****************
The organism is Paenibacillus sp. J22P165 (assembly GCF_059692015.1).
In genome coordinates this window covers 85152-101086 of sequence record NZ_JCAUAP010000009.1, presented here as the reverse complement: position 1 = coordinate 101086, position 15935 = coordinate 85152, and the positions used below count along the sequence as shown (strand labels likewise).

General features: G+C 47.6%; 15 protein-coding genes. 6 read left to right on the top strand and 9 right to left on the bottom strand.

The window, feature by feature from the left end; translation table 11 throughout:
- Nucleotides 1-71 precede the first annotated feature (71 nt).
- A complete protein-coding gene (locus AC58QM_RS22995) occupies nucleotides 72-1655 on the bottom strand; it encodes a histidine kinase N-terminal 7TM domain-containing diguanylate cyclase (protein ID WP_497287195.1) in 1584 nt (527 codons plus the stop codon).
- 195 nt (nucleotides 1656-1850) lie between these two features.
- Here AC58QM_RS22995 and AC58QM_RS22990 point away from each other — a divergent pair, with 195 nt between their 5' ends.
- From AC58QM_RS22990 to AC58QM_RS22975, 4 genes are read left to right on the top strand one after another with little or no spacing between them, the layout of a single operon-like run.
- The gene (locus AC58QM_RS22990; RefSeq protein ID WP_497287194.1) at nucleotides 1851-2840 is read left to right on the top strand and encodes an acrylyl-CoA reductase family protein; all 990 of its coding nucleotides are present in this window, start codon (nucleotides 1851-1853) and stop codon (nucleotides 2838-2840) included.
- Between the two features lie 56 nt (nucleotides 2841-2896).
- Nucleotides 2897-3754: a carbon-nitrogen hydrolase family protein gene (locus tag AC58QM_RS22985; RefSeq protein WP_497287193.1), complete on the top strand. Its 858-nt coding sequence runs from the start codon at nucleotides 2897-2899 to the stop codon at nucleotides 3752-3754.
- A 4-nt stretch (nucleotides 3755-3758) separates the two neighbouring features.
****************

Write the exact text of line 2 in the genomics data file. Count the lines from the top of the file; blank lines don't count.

In genome coordinates this window covers 85152-101086 of sequence record NZ_JCAUAP010000009.1, presented here as the reverse complement: position 1 = coordinate 101086, position 15935 = coordinate 85152, and the positions used below count along the sequence as shown (strand labels likewise).